U.S. Military: We’ll Still Bomb Post-Pullout Afghanistan

Spencer Ackerman
·3 min read
John Moore/Getty Images
John Moore/Getty Images

The defense intellectual Fred Ikle once wrote that every war must end. Yet the U.S. military’s plans for Afghanistan after President Joe Biden’s announced withdrawal are its latest rebuke to Ikle.

In testimony to a skeptical Senate Armed Services Committee on Thursday morning, Gen. Kenneth “Frank” McKenzie of U.S. Central Command (CENTCOM) explained that after the withdrawal of American troops, the U.S. will reserve the right to launch airstrikes, typically from drones, into Afghanistan, should it perceive a threat to its interests.

“We have a number of ways to get to a ‘fix’ solution,” said McKenzie, using jargon referring to a lethal targeting designation, “ranging from precision strike at very long range, to on-the-ground options, should those prove necessary.” At a different point in the hearing, McKenzie and Sen. Richard Blumenthal (D-CT) discussed how long it takes to get armed MQ-1 Predator and MQ-4 Reaper drones into the country from offshore bases.

“I can, in fact, give the persistent overhead coverage that’s required. It’ll simply require far more platforms, operating at greater range,” McKenzie said, suggesting that the skies above Afghanistan will continue to see U.S. surveillance and strike aircraft. It was a unilateral declaration at a time when Afghanistan’s politics are entirely unsettled and many, including McKenzie, question the post-withdrawal viability of the Afghan military.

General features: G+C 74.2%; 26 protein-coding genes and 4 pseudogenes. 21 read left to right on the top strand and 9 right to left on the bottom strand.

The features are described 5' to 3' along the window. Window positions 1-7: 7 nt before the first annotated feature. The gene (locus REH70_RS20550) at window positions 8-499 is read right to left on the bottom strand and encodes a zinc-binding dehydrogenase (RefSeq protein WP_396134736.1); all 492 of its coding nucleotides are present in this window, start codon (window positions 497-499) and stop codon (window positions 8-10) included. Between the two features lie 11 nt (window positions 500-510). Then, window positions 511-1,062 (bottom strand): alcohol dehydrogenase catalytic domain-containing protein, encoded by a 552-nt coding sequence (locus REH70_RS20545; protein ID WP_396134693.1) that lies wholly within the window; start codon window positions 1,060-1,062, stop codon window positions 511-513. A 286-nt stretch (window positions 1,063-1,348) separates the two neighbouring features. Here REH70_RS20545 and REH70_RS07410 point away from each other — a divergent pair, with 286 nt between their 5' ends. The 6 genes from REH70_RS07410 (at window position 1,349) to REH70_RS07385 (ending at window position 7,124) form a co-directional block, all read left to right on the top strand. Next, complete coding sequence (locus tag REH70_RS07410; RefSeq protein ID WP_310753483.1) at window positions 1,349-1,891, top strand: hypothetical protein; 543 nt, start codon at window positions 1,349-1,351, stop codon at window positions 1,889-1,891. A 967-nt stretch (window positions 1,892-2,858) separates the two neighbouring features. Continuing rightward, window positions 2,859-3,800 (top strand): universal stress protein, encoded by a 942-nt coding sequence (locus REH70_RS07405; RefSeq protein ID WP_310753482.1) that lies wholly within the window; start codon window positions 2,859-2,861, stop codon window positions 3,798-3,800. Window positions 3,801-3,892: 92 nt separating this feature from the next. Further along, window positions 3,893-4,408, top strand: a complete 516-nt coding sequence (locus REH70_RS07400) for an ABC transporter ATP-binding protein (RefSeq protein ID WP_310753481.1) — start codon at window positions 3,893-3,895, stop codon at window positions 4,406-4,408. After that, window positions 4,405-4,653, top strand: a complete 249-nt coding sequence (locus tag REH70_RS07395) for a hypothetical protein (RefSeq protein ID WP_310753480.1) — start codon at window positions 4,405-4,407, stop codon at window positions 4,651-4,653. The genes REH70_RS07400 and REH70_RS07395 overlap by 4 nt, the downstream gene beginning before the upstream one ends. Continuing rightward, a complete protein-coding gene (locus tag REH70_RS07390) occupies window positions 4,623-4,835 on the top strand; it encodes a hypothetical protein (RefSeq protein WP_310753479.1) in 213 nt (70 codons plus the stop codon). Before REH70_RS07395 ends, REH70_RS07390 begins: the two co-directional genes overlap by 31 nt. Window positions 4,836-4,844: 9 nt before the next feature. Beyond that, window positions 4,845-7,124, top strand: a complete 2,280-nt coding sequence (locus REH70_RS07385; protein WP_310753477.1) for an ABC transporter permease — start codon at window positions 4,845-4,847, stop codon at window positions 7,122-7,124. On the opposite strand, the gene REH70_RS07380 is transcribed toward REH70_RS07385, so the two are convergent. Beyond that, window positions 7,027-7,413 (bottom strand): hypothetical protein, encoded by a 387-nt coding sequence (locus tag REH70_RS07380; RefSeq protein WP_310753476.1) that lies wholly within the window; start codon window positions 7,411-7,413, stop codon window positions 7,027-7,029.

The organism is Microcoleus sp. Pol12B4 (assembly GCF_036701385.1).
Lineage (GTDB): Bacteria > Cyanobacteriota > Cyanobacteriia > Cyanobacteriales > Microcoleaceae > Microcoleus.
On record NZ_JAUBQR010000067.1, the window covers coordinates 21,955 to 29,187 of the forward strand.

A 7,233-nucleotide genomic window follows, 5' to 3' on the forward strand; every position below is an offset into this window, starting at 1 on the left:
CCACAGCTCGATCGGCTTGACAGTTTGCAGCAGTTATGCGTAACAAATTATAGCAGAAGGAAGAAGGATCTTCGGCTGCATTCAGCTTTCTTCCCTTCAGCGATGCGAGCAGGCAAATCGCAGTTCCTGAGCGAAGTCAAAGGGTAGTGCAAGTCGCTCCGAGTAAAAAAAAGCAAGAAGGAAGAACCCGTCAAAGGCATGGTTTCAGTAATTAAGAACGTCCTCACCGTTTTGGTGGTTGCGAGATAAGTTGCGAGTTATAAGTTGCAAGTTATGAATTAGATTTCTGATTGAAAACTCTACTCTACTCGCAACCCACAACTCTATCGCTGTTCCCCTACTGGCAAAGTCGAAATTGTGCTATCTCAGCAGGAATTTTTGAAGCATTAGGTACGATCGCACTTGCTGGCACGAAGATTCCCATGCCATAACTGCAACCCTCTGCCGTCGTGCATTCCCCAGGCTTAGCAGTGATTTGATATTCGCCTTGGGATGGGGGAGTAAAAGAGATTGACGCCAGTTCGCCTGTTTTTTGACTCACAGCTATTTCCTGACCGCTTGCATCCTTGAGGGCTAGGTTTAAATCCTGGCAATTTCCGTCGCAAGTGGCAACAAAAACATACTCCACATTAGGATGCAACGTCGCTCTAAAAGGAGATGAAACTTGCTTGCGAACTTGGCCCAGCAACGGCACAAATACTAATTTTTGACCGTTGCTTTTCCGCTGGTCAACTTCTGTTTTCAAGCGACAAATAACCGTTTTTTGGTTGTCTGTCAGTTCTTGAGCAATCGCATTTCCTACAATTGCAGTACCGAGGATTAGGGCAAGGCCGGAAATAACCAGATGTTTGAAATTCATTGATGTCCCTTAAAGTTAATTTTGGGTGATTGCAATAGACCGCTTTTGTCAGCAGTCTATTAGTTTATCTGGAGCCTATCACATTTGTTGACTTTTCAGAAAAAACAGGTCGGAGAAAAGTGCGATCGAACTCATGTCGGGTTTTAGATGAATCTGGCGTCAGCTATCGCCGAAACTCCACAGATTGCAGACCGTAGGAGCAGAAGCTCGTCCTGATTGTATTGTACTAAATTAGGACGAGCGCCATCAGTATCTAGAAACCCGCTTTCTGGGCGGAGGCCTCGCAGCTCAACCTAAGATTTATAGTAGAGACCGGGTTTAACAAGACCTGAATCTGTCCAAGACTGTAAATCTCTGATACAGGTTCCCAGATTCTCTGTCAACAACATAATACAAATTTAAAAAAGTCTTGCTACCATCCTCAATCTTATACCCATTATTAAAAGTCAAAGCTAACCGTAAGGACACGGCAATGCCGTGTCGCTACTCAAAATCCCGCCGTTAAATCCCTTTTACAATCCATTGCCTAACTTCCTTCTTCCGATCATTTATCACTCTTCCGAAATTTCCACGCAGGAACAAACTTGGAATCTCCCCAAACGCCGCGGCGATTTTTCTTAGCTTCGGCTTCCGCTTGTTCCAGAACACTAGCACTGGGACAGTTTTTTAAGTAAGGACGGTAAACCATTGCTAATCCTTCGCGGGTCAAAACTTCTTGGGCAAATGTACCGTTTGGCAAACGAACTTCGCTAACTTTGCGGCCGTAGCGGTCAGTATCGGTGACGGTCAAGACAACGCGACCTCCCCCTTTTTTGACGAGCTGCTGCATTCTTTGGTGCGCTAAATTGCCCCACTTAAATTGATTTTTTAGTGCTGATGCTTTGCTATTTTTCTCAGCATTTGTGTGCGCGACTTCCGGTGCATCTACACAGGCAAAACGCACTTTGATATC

The Promise and the Tragedy of Biden’s Afghanistan Speech

Within the context of a Senate hearing, McKenzie’s comments are meant to reassure nervous legislators that the U.S. can prevent a future 9/11 emanating from Afghanistan. But they do so by blurring the line between a war ending and a war persisting at a greater altitude.

It’s a familiar refrain from the 2003-2011 incarnation of the Iraq war, when the military attached similar caveats to a pullout that Barack Obama portrayed as a definite end to the war. Ikle should have anticipated that when hegemonic powers are compelled to withdraw from hostilities they can’t control, they don’t seek peace so much as what might be called peace with benefits.

Testifying beside McKenzie was his counterpart at U.S. Africa Command, Gen. Stephen Townsend, who provided a glimpse into how it will operate. One of the Trump administration’s final acts was to move forces out of Somalia. But rather than ending the conflict, “we have been commuting to work,” Townsend explained, from nearby bases like the massive Camp Lemonnier in Djibouti.

“We fly in to conduct training and to advise and assist our partners,” Townsend said. “We’ve done four such operations in the last roughly 90 days, one of which is ongoing right now.”

Sen. Jack Reed (D-RI), an indispensable Biden ally who chairs the Senate committee, helped blur the distinction between withdrawing from Afghanistan and continuing with the war from a greater distance. Biden’s withdrawal “should be seen as a transition, not closure, and should not mean an end to our counterterrorism efforts,” he said.

McKenzie put the bigger picture far more bluntly. “The long-term view from the War on Terror is this: It’s not going to be bloodless,” he said. “The War on Terror is probably not going to end.”

Fred Ikle, who died in 2011, was unavailable for comment.

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